Summer is all but completely and utterly over. The evenings are drawing in, the nights are getting longer, it is colder, everything is a hue of amber and awash with pumpkin spiced, cinnamon everything. It won’t be long until Christmas songs are playing in all of the shops and everyone is getting oh so festive.
Before I go ahead with my Winter Bucket List for 2019/2020, I did tick a lot off of my summer list this year. Whilst I will do a separate post on what I have achieved, as you might be able to tell by the name of this piece, one of the things on my summer bucket list this year, and actually last year, was to zip wire across London. Hot on the adrenaline filled heels of tobogganing in Wales, I found myself super motivated to get zipping ticked off my list.
Yes, London has a zip wire line (in summer)! Located in the centre of the capital, a stones throw from Waterloo, the launch pad/zip is 35 metres high and up 183 steps *pants*.
As it was something I had wanted to do last year but never really got around to, I made sure I picked up tickets when they were on offer for £15. I had previously seen them ranging between £30 and £45 which I definitely did not want to pay, but at £15 each I snapped up two and luckily my Mr took little to no convincing, as he signed himself up to be my zip buddy.
When you arrive, you have to check in. This involves checking the tickets, getting weighed (really briefly so nothing to worry about), and watching a safety video. After the video, you get a locker for your bags, any clothing not acceptable for the zip, valuables and basically whatever you need to put in there. You then step outside into the kitting up area where you get into your harness and put on your super sexy hard hat.
Members of staff make sure that you are all fitted and tied in safely and securely. You then need to walk to the other side of the park where you climb the tower, and all of those steps. You are allowed to take your phone or camera to the top of the tower, but obviously using them on the zip is not permitted. For this, you get a wonderfully unattractive bum-bag/fanny pack that clips on to your harness. They do permit the use of Go Pro’s when attached to a wrist strap, but this needs to be checked first with security advisers at the venue.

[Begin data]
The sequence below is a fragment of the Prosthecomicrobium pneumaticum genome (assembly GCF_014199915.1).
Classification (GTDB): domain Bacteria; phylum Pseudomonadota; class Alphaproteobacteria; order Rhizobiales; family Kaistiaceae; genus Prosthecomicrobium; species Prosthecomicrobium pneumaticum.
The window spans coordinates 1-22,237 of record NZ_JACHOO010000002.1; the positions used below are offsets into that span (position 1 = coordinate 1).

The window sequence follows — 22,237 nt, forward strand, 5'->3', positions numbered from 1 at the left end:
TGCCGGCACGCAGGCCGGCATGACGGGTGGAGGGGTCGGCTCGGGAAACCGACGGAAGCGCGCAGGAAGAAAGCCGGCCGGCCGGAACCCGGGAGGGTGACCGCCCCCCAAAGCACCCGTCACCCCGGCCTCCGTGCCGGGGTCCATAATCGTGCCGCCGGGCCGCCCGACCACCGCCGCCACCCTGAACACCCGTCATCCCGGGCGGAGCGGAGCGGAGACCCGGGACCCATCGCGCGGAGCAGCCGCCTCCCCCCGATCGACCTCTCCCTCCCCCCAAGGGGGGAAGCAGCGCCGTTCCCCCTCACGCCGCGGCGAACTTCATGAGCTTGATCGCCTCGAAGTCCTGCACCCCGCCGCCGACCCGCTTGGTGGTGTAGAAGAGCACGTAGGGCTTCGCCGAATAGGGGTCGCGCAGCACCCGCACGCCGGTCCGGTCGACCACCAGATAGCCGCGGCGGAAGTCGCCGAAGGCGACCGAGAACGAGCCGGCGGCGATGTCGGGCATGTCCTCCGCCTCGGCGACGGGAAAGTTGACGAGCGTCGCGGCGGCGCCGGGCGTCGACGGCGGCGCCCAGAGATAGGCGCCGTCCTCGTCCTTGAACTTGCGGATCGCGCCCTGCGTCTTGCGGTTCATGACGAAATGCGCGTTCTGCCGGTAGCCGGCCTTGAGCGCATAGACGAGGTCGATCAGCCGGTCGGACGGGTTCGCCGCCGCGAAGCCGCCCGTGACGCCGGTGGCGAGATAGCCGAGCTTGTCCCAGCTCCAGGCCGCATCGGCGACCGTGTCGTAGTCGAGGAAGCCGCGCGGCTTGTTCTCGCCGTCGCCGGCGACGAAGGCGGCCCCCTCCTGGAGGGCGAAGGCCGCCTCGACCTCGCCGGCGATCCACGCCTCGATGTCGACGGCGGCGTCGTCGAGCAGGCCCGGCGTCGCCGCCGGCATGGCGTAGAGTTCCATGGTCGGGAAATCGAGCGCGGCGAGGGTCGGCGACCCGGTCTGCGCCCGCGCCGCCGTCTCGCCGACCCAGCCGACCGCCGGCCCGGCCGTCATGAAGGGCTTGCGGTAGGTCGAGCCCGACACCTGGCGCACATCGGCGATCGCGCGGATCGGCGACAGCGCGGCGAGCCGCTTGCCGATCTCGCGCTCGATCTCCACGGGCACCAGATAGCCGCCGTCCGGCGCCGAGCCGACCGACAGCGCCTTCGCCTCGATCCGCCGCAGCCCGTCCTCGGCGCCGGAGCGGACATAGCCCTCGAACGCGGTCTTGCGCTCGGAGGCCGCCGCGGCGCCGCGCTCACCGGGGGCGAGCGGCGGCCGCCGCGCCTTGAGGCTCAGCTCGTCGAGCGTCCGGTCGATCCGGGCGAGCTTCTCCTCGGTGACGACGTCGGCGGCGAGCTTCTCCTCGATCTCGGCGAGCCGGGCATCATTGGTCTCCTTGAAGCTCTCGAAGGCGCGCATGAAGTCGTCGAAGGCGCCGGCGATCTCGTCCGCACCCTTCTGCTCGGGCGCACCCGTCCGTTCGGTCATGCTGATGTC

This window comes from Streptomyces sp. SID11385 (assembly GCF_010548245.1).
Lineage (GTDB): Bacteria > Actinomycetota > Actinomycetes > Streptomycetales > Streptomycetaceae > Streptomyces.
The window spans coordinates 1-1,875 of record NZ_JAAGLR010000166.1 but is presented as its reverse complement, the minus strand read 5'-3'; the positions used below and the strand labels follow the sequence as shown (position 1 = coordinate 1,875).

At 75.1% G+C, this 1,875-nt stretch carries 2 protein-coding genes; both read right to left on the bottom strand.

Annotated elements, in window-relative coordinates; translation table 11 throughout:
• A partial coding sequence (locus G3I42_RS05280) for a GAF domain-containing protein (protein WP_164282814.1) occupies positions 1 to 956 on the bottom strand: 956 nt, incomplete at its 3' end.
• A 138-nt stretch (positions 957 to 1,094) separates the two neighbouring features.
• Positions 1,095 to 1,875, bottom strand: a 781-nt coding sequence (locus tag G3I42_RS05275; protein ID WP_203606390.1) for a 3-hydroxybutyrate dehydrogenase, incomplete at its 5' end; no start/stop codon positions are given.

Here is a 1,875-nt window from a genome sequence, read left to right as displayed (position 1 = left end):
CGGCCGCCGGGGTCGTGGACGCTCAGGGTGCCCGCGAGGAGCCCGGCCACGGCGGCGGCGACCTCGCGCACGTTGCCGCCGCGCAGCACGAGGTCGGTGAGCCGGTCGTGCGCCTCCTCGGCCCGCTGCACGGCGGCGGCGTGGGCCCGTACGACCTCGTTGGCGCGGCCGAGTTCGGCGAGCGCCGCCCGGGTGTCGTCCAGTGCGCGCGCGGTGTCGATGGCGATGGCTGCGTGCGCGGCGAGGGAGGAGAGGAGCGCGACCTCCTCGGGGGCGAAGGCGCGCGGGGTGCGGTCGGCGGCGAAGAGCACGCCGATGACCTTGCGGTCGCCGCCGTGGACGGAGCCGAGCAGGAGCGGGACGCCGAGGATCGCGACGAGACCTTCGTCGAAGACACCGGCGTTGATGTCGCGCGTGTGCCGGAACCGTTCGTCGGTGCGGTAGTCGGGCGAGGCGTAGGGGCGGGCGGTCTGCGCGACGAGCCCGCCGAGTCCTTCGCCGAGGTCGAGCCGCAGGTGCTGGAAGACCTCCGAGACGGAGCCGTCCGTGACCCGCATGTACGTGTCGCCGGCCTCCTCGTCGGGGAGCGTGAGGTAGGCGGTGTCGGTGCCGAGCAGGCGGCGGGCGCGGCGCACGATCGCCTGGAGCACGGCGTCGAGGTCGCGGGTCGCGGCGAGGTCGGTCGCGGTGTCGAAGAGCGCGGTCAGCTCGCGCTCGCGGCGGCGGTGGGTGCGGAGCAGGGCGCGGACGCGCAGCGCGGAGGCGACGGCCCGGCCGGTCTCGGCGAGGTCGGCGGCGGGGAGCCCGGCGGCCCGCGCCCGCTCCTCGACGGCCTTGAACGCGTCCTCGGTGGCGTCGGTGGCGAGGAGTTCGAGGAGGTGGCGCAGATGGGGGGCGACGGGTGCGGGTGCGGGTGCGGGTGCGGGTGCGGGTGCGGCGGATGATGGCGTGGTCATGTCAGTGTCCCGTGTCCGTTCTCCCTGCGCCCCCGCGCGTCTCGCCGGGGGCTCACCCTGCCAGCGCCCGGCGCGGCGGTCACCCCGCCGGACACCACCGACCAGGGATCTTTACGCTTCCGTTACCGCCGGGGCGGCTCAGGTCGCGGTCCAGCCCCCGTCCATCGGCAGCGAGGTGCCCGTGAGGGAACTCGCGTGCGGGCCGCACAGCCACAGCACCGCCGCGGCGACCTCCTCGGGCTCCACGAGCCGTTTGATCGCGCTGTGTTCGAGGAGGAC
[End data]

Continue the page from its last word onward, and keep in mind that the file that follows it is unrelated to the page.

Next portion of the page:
At the top of the tower you can see many of the iconic London landmarks, as well as the super pretty park below. You get yourself into position and more security advise you on what to do at the start and end of the zip, where to hold and where to place yourself.
You walk down onto the metal steps, which hang precariously off the top of the tower. They call out to bend your knees, and then in 3-2-1 JUMP! You’re off. Whizzing along, through the London skyline and reaching up to 50km per hour, it feels like you are flying through the sky.
There were four parallel zip wires so you could do it in groups if you wanted to. When you are coming in to land, the breaking system on the zip slows you down. For me, this was the part I really hated. The breaking system is obviously really powerful and as you come in, it is very jarring, especially on your arms, as you are basically supporting a large percentage of your own body weight in the harness and your hands.
They advise reaching out for a red rope, so they can pull you in. Now this is fine, but unfortunately on the day I visited, they seemed to have a 12 year old weakling pulling people in. She struggled a lot trying to pull me, which didn’t exactly make me feel great, before shouting to her larger, male colleague for assistance. This seemed to make the last part of the zip a little chaotic. As I approached the landing ramp and tried to stand up, it was really poorly managed as the lady and her male colleague advised me of conflicting things, like what to reach for after the rope, what to pull on and where to walk.
Fortunately I don’t have any issue with heights at all, but if I had, and had been completing the zip as a personal challenge to myself, I don’t think that this would have been a good end to the experience, something which I fed back to the company after my zip.
The staff putting on the harnesses on the ground, and advising you of the safety features, were really large, muscular guys – these people would have been a lot better suited for pulling people in than the tiny person at the top on the day I visited – or even just a stronger woman was needed.
At the end of the zip, there is a ‘Mega Drop’ zone, which no doubt intensified the excitement if you wish to add this on to your booking. Instead of taking the stairs, it is a leap off the top of the podium/tower and a 40ft free fall to the ground – harnessed of course.
Once at the bottom, you de-kit and are able to collect your belongings. I am glad I finally got to do this, dodgy landing aside. As it is something that is only in London over the summer months, I hope it comes back next year as I would like to do it again. I think…
Have you ever zipped? Where did you do it? Would you like to do it in Central London?